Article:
Poinsettia Care and Design for an Elegant Holiday Season
With the exception of Christmas trees, poinsettias are the most quintessential holiday plant. These stunning plants originated in Mexico and were introduced to the United States by Joel Roberts Poinsett. They gained popularity in the early 1900s as holiday plants due to their green foliage and lovely crimson bracts (modified leaves).
When properly grown and cared for, any poinsettia can last with ease through the holiday season and beyond. At Roger’s Gardens, we offer only the highest quality poinsettias and will provide you with the best tips on how to care for your plants, plus some wonderful ideas for decorating with them!
Choosing a Healthy, Happy Poinsettia
We have all seen it: the sad, stringy grocery store poinsettia that snaps in three places the moment it gets through your door. Even if they survive through transportation, most poinsettias will begin to show signs of stress when they arrive home. This is because the majority of poinsettias grown in North America are grown in high-temperature greenhouses pumped with artificial light and humidity to produce colorful plants as quickly as possible. These strategies may produce plants quickly and inexpensively, but they result in a noticeably brittle and thin-stemmed plant that will struggle to last through the holiday season.
At Roger’s Gardens, we do things differently. We source our poinsettias through one dedicated, fourth generation poinsettia grower in San Diego County who focuses on producing the best poinsettias in the country, the old-fashioned way. Because our poinsettias are grown in low heat and naturally lit conditions, they have thicker and stronger stems with larger blooms. Most of our poinsettias contain three, four, five, or seven individual rooted plants, meaning when you buy through Roger’s Gardens, you are getting bigger, fuller poinsettia plants that will make it home easily and not suffer from a sudden change of environment!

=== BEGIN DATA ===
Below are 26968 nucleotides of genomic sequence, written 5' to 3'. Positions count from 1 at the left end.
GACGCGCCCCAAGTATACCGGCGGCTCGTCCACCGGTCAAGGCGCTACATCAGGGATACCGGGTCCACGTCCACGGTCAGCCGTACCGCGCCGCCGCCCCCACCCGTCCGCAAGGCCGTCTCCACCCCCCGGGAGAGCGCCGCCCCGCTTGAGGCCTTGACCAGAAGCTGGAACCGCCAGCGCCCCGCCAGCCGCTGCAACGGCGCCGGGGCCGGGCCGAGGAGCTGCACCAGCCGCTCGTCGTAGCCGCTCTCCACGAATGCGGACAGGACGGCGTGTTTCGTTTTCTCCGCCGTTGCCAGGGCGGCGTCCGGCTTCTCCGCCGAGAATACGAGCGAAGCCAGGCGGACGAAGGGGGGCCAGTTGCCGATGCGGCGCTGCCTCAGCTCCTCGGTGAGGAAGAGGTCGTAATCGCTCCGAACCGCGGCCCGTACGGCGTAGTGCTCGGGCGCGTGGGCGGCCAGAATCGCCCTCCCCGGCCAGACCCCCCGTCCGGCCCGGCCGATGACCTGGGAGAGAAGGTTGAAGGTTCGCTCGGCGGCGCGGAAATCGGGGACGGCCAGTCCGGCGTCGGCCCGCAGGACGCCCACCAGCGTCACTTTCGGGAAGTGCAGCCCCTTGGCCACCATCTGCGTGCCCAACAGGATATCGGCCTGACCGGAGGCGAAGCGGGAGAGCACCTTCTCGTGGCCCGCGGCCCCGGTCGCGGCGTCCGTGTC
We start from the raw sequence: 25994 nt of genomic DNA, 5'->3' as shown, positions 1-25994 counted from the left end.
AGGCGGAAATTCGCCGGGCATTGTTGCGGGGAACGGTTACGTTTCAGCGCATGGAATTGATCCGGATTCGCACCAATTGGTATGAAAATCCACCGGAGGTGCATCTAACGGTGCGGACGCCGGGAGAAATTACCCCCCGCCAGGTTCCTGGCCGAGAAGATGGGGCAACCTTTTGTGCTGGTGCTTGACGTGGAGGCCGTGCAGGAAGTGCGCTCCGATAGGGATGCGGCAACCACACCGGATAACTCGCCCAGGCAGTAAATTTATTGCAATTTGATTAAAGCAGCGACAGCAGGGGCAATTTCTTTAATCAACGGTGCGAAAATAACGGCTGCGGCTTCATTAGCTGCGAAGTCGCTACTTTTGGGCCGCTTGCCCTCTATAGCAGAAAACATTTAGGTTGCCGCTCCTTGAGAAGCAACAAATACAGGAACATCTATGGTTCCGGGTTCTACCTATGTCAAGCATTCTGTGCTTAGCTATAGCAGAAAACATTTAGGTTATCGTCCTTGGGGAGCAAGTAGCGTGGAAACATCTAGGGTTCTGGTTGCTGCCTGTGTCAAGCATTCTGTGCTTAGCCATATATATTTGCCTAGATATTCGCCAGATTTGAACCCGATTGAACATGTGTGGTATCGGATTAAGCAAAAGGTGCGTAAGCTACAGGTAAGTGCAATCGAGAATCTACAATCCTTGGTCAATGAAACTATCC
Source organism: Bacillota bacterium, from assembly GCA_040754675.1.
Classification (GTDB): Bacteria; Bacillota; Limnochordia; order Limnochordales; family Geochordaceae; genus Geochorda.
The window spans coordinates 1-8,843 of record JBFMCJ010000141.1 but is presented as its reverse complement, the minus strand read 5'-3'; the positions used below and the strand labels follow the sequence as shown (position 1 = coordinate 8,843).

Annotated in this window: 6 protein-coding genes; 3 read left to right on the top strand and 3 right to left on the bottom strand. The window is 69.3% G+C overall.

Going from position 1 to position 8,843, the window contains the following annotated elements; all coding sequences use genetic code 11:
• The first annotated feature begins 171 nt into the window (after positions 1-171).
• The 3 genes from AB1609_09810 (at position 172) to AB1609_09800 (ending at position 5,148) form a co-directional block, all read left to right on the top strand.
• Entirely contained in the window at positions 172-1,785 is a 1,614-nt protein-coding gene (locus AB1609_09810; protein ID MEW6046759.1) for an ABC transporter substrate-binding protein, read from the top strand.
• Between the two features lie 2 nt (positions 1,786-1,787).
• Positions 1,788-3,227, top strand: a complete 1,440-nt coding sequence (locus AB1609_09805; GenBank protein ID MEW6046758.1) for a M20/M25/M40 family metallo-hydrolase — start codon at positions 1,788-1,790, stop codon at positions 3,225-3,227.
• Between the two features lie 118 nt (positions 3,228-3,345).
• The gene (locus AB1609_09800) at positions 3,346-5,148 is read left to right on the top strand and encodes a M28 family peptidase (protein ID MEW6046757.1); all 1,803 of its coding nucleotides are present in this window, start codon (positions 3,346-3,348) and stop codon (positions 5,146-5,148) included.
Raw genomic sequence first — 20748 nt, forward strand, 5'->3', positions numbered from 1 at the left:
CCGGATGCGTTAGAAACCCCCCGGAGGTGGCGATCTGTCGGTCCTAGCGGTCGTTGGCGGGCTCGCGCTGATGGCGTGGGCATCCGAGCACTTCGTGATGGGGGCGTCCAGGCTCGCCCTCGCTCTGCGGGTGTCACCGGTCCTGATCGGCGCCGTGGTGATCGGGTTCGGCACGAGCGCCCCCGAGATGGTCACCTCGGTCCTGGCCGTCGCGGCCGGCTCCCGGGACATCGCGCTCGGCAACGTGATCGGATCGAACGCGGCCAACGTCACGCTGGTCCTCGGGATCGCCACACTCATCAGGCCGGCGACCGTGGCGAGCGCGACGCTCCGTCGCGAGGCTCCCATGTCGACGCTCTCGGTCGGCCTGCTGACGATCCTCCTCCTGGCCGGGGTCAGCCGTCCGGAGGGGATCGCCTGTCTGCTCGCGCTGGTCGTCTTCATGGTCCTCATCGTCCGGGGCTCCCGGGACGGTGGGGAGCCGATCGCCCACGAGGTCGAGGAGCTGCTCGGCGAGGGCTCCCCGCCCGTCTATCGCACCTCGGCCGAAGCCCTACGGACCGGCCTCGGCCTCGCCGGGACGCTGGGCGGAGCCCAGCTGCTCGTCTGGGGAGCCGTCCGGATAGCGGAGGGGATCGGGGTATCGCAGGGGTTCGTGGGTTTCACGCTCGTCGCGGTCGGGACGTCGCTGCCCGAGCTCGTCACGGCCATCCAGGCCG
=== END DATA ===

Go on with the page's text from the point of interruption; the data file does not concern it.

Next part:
Decorating with Poinsettias
Once you get your poinsettias home, you can do the fun part—decorating! Whether you opt for the traditional potted poinsettias flanking your front door or fireplace, or want to try something a bit more creative, you can rest assured poinsettias will brighten up your space and bring instant cheer. Consider arranging them artfully around your Christmas tree in wrapped boxes or even creating a pyramid of poinsettias as a tree replacement.
If you’re feeling adventurous and don’t have plans to replant your poinsettia once the holidays are over, you can use them as a stunning cut flower. Include your poinsettia blooms in floral centerpieces, place them in floral tubes—and tuck them into wreaths or garlands, or place individual stems in vignettes around your home.
How to Take Care of Your Poinsettia
Poinsettias are tropical plants first and foremost, so the most important thing to remember in caring for your poinsettia indoors or outdoors is to keep them warm. They’ll be much happier away from chilly windows and drafty areas, preferring plenty of sun and temperatures of 65–70 degrees. They also require regular watering; when the surface of the soil feels dry, it’s a good idea to give them another drink. Just be careful not to let their roots sit in water, and be sure any saucer under the plant is not holding water.
Keeping Your Poinsettias Alive
Until Next Year
When the holidays have passed and the Christmas trees are turned into kindling, poinsettias are often thrown out as well. While most prefer to source fresh plants each season, adventurous gardeners may delight in knowing how to take care of their poinsettia outside throughout the year. Our climate here in Orange County is perfect for poinsettias, and they will acclimate and continue to flower until March or April if routinely watered. Their blooms may change color or fade, but they are unique plants that will make quite the conversation starter. Plant in organic potting mix with a spring-fall all purpose fertilizer for the best results.
If you would like to persuade your poinsettias to rebloom the following year, it is possible—although we’ll warn you, blooms won’t always align perfectly with the holidays, like your purchased plants! Starting October 1st, keep your poinsettia in light for 10 hours a day with 6 hours of direct light and the rest in indirect light, and total darkness for the remaining 14 hours. This usually means moving the plant every day into a fully dark closet or putting a box over the plant. Even the light of the moon or a night light can disrupt the photoperiod and prevent blooming, so be careful! With some luck and a great deal of care, your poinsettia will rebloom in time for Christmas.
At Roger’s Gardens, we take the quality of our product, and your success, very seriously and are proud to only offer the best. When you visit us in Orange County and shop our fresh poinsettias for sale, you will see the difference for yourself.
For more information, view: Roger’s Exclusive Poinsettias